No UK Economic Boost from London 2012 Olympics

The Olympics, far from being the boost for sales that was predicted, saw August as the weakest month for sales growth this year.

What happened to all the surveys that reported that an economic boost over the Olympics that could bring the country out of recession?

The expected feel good factor from the London 2012 Olympics didn’t appear to return the much hoped for and expected increase in sales throughout the UK. Women’s clothing, furniture and related home items were worst hit

Were the Great British public too immersed in the Olympic Games to spend time shopping?

Quite probably so, as there was a slight increase in the sales of ‘party food’, could this be because everyone was watching the games at home on their TV or ipad?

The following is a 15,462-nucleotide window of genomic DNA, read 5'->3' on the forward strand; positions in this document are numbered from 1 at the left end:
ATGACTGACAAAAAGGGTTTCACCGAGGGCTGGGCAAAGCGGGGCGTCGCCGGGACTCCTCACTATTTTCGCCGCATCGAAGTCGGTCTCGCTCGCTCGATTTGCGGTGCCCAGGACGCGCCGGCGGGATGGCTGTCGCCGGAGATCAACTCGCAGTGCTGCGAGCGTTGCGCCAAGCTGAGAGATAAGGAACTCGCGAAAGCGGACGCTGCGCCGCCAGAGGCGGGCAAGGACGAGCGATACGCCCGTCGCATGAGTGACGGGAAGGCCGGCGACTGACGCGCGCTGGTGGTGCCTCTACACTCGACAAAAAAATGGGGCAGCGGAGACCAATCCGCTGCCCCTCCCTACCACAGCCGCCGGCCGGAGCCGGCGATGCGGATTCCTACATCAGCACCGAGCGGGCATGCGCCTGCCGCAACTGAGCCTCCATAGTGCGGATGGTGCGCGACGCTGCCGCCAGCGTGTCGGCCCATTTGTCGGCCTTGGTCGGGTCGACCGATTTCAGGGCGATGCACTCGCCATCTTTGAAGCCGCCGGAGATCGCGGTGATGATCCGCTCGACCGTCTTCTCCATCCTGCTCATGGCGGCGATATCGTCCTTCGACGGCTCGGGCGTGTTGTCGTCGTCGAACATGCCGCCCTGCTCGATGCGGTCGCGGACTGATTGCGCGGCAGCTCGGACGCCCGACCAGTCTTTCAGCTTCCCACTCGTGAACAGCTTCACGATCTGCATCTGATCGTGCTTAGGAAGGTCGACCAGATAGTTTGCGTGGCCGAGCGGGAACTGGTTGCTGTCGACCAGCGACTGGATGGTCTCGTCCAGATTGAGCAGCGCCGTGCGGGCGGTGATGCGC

The British Retail Consortium said “The feel good factor from the Olympics failed to inspire spending,”

In particular, online shopping grew 4.8% in August, the lowest increase since the BRC started collecting the data in October 2008.

“There’s no evidence here of any Olympic boost to retail sales overall, hot weather and the Olympics did help sales of party food and drink but that was more than offset by a really weak performance for non-food goods” said BRC director general Stephen Robertson.

Figures, according to the Local Data Company show that on average, 14.6% of shops in the UK remain closed. This according to the LDC is caused by a dramatic drop in consumer spending, higher online sales and retail space expansion.

We can only hope that as the run up to the Christmas shopping market begins, that the drop in August sales will be just a glitch and that the public who ‘put off’ buying at that time will do so in the next three months.

Read the full article from BBC News


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